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Week of October 7th, 2021

Cultivating Excellent Desires

Whether it's your time to gather your strength in the shadows or exude your lust for life in the sun, fresh power to transform yourself is on the way.

Life always delivers the creative energy you need to change into the new thing you must become. You can count on it! So be alert for it. Be receptive to it.

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Here's a link to my free weekly email newsletter, featuring the Free Will Astrology horoscopes, plus a celebratory array of tender rants, lyrical excitements, poetic philosophy, and joyous adventures in consciousness. It arrives every Tuesday morning by 7:30 am.

Read past issues of the newsletter since May 12.

Read past issues of the newsletter from before May 12.

Sign up here for your free subscription.

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Whether it's your time to gather your strength in the shadows or exude your lust for life in the sun, fresh power to transform yourself is on the way.

Life always delivers the creative energy you need to change into the new thing you must become. You can count on it! So be alert for it. Be receptive to it.

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Our own personal happiness is impossible and hollow unless we are also in service to others. With this in mind, I propose an extension of the Bodhisattva's Vow.
The Bodhisattva Vow: "My own personal quest for illumination is incomplete, and my own personal enlightenment is meaningless, unless I am also in some specific way devoted to easing the suffering of others."

I suggest we take this Vow a step further and say, "My quest for illumination is incomplete, and my enlightenment meaningless, unless I am also in some specific way devoted to the goals of easing the suffering of others and helping them experience joy and pleasure and liberation and meaningfulness."

A cornerstone of this Extended Version of the Bodhisattva's Vow is that we are committed to providing the fundamental needs of all humans beings—their food, shelter, medical care, money—so that they have the ability to expand into joy and pleasure and liberation and abundance.

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Some religious traditions preach the value of banishing or renouncing your desires. I do not subscribe to those traditions, so I will never urge you to banish or renounce your desires.

I prefer to encourage you to cultivate excellent desires. Here are a few I highly recommend:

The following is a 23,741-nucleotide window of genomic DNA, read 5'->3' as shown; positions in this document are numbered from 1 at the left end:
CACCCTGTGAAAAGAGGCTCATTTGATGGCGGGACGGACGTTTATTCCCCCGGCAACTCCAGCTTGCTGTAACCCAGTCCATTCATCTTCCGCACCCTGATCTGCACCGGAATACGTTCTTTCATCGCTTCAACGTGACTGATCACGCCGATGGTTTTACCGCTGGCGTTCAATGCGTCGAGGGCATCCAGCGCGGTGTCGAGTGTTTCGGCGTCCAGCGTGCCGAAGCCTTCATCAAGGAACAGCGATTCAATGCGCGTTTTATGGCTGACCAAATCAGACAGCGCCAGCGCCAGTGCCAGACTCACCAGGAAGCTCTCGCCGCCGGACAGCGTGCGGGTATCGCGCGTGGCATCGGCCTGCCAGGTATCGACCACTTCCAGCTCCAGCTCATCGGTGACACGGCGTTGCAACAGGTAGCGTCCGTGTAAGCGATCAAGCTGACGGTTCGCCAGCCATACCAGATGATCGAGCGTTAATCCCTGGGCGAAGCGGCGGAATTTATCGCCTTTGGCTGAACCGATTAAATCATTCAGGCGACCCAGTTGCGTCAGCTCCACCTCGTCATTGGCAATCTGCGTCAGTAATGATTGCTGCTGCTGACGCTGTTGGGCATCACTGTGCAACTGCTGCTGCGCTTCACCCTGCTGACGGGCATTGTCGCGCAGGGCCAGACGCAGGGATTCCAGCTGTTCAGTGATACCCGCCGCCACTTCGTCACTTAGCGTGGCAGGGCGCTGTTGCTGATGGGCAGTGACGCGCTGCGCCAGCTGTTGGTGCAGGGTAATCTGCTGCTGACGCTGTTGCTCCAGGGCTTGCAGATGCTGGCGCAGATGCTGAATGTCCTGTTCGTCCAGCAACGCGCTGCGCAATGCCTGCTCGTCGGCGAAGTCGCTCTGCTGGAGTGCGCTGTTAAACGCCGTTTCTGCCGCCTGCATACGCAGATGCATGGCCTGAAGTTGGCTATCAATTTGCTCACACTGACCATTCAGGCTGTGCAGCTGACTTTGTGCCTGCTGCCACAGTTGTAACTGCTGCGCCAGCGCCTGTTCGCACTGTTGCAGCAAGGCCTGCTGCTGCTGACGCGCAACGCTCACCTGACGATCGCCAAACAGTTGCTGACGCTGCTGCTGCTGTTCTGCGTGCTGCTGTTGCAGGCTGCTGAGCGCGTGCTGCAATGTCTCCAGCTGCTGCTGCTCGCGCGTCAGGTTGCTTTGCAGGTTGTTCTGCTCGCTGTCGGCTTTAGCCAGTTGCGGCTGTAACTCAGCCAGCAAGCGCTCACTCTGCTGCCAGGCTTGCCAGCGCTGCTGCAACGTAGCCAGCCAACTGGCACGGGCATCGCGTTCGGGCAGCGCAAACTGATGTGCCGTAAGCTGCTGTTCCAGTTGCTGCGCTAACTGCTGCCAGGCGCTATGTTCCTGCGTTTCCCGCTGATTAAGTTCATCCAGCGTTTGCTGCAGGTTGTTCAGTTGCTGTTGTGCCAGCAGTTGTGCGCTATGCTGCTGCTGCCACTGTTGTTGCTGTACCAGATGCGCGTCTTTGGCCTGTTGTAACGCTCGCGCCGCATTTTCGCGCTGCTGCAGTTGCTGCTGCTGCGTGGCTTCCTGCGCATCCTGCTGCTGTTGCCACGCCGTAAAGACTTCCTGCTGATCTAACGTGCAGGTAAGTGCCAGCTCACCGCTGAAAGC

• a desire for interesting riddles and fascinating challenges that excite both your mind and your heart;

• a desire for comrades who enjoy your specific idiosyncrasies and eccentricities;

• a desire to attract ongoing encounters with nonstandard beauty so as to always ensure a part of you remains untamed;

• a desire to help create a world in which everyone gets the food, housing, and health care they need;

• a desire for good surprises and unpredictable fun;

• a desire for group collaborations that enhance the intelligence of everyone in the group;

• a desire to keep outgrowing what worked for you in the past and a desire to ceaselessly explore and invent new approaches to being yourself;

• a desire to be playful and creative with your libidinous energy;

• a desire to help cultivate the health and beauty of the natural world;

• a desire for revelations and experiences that steer you away from thinking and acting like the machines you interact with so much;

• a desire to keep reinventing and reinvigorating your relationships with those you love;

• a desire to keep refining and expanding your ability to learn from non-human intelligences;

• a desire to keep refreshing your quest for freedom and deepening your capacity to be free;

• a desire to move your body in ways that delight your soul;

• a desire to help eliminate bigotry, misogyny, plutocracy, racism, and militarism.

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CONDUIT MAGAZINE: Can you say what you mean by "Free Will Astrology"? It sounds like an oxymoron.

ROB BREZSNY: My approach to astrology is different from some mainstream astrologers. when I first began writing the column many years ago, I didn't like astrology columns, and I didn't like a lot of the ways astrology was practiced.

Then as now, astrology in the hands of many practitioners tends to make people afraid of the future, fills them with ideas about there being some sort of fixed destiny that they're being pulled toward and that they're helpless to resist. This kind of thinking was and still is repulsive to me.

I didn't like astrology columns, because they were watered-down versions of the complex art of astrology, which was practiced, after all, by groundbreaking psychologist Carl Jung.

So when I first got the opportunity to write an astrology column, I decided that if somebody was going to do it, it might as well be me—someone who was trained in poetry, loves language, and respects the free will of the people who might read my work.

The bedrock of my practice has always been the idea that the planets may impel, but they don't compel. A study of the configurations of planets shows us the archetypal forces that are coalescing, dissolving, and becoming active in our lives. That can instruct us on how to use our free will to best activate the best versions of those archetypal forces as they coalesce and dissolve.